With so much demand for used cars, second-hand SUVs, and pre-owned pickup trucks, many are wondering what’s the difference between buying from a car dealership and getting a used vehicle directly from a previous owner?
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The average price for a used vehicle this year jumped about 25%. That’s close to $26,000 for a pre-owned car according to Kelley Blue Book. The same happened on the wholesale price of a vehicle; that’s the price a car dealer pays (before trying to sell it to you!). A vehicle’s wholesale price when up 24.9% since September 2020. The lack of supply on the used vehicle market is also adding to demand.
The price paid for a new car averages to $41,378 (CNBC)
Dealership inventory is roughly a third of what it was pre-pandemic (J.D. Power & LMC Automotive), further fueling the car buying frenzy. Two years ago, before the coronavirus pandemic, a vehicle used to sit in a car dealership’s showroom for 62 days. Today, a car sells in about 26 days.
In June this year, vehicles with 100,000-109,999 miles sold for 31% more compared to 2020; according to Edmunds, people paid an average of $3,863 more. So how do you know which is a better choice for you? A used SUV from a car dealership or a pre-owned car directly from its previous owner? Keep reading for some pros and cons to both options to help make up your mind.
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Buying from a car dealership: the good and the bad
The good news—This car buying process tends to make the experience easier on the buyer. You can rely on the dealership’s knowledge and for taking care of all the other stuff that goes into buying a vehicle. Think insurance requirements, vehicle titles and registration for your license plates, financing options, and other related paperwork.
According to the Bureau of Labor Statistics, in June prices for used vehicles were up 45% from a year ago; in August prices were still up 32%
A car dealer can have vehicles that are certified pre-owned, which means the purchase also gives you peace of mind. A certified pre-owned vehicle has gone through deeper inspections, repairs if needed, and typically comes with warranties. Another advantage to add to the list is that buying from a used car dealer can make things smoother with auto loan applications. And don’t forget, you’re less likely to buy a lemon since car dealers must follow strict laws regarding their business.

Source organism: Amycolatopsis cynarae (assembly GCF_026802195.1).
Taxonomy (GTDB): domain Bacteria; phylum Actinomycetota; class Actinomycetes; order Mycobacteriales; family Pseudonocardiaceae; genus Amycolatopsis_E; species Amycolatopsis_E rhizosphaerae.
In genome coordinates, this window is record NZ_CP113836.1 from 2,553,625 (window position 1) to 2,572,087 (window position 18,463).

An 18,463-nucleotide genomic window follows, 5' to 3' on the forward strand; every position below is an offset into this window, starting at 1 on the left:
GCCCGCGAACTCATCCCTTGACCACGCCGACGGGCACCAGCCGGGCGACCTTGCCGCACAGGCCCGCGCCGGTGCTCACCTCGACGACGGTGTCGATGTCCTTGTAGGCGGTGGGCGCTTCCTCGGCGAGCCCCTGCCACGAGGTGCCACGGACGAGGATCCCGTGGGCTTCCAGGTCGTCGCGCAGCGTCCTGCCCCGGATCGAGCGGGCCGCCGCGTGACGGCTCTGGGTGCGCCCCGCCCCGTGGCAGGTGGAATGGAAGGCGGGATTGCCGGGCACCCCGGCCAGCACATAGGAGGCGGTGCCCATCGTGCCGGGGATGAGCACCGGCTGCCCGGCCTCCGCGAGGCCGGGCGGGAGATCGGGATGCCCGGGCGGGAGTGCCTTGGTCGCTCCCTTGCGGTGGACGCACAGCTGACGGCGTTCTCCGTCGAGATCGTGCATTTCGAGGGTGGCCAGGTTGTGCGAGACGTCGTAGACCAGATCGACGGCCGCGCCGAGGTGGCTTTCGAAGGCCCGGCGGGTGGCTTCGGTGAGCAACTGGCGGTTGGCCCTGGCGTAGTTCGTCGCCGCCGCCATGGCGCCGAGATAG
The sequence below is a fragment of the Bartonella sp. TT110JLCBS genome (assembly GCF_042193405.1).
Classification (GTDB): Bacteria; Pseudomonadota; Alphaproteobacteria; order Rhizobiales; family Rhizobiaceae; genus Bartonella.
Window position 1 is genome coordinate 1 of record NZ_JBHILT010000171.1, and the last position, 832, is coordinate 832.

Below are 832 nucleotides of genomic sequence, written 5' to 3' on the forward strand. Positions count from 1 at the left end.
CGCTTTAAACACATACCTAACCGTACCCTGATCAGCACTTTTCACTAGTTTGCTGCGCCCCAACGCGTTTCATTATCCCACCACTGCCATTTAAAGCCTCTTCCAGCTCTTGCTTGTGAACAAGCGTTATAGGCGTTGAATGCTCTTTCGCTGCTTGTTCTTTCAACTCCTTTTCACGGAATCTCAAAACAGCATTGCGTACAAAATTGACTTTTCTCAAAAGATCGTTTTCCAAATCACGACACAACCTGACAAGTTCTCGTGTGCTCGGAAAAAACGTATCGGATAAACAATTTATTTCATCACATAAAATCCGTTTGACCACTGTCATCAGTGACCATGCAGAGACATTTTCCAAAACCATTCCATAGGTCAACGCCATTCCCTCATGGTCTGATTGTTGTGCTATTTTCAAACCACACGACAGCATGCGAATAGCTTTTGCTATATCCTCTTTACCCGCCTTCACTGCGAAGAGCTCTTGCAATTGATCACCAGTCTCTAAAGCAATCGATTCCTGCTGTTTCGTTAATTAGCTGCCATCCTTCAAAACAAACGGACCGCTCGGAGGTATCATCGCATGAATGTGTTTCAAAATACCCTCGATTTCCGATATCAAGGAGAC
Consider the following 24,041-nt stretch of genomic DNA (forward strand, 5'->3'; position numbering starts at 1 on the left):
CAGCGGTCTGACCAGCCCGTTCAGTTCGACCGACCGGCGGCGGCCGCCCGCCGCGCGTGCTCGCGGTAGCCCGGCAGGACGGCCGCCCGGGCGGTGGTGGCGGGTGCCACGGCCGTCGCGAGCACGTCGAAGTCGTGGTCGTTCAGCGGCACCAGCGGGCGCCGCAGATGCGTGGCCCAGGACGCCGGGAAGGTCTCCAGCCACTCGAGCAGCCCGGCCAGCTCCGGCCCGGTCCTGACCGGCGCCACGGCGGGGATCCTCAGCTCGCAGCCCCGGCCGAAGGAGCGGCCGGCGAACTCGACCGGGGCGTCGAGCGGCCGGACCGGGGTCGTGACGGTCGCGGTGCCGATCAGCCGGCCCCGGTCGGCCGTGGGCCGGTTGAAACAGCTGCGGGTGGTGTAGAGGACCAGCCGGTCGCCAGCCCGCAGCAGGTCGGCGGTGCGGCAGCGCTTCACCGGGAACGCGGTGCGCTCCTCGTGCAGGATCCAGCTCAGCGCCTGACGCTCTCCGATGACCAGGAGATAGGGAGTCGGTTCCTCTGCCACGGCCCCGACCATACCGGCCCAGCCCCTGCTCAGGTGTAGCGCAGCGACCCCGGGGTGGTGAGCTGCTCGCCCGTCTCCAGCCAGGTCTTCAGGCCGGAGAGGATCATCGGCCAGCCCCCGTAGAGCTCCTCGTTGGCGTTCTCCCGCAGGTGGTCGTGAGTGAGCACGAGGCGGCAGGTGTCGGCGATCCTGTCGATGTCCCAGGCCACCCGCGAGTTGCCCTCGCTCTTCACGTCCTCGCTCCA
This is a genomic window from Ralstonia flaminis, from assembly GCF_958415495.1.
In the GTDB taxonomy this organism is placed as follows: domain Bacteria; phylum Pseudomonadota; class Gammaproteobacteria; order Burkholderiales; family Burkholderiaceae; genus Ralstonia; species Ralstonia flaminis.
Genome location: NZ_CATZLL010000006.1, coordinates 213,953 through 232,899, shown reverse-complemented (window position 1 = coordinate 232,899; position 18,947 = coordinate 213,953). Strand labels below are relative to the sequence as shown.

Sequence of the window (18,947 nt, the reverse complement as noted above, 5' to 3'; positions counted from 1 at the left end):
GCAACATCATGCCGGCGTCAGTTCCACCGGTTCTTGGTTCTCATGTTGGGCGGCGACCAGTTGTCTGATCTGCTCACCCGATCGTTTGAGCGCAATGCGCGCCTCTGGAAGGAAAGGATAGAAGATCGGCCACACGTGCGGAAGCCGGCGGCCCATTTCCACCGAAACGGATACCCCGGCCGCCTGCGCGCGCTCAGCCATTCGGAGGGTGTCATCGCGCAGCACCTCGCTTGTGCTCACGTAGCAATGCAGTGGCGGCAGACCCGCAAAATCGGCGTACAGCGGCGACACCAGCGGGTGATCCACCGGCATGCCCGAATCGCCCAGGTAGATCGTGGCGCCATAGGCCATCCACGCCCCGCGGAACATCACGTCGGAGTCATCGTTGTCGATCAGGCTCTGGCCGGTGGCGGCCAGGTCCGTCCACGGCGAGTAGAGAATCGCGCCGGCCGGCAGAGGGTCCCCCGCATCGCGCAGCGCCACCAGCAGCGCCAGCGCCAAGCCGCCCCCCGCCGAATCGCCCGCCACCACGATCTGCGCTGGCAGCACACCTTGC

The bad news—Now there can be a few downsides to buying your used vehicles from a car dealership. But probably the biggest hiccup is that car dealers have higher prices than private sellers. There’s also less room for negotiating the price down. The price tag of a used vehicle on a dealer’s lot includes the entire business. You’re not only paying for the car, you’re paying for all the car salesmen and women, the office, the lot, the insurance, the service and repair shop, and more. When you buy from a private owner, he or she is not in the business of selling cars so you’re only paying for the goods aka the car.
Buying from a private party: the good and the bad
The good news—A private car seller would probably first check the value of their car, so the price you’ll pay is typically more fair. Before you buy, you can also do your own research to look up value. Many drivers like to refer to the Kelley Blue Book. With a private seller, negotiations are simpler since you’re not dealing with a trained salesperson.
Flooding from Hurricane Ida damaged about 200,000 cars from Louisiana to New York, according to Carfax so car prices could still stay up
There’s also more room for savings on the buyer side, since the seller anticipated the back and forth on final amount and priced the used vehicle accordingly. If price is one of the most important factors for you, then buying from a private owner is your best bet.
The bad news—Title, registration, license plates, and stickers are all your responsibility. You must take care of all vehicle paperwork to ensure you’re the legal owner and compliant with registration requirements in your state. There are no warranties or guarantee how the vehicle will perform in the next year or even few months. A used car sold by private owner is sold as-is; whatever happens next is on you.
Unlike car buying at a dealership, you can’t use your trade-in to help pay for your car. And speaking of payment, there’s usually no financing involved if you buy a used car from a private party. If you prefer to buy a used vehicle from a private party, make sure you have a good mechanic on your side. Test drive the car and have it inspected by a professional. For vehicle paperwork, you can save yourself the hassles of waiting in line at your local DMV or tag agency, and do it all online. You can transfer the used vehicle title and register it in your state.
So how are you buying your next used car? Private party or car dealer?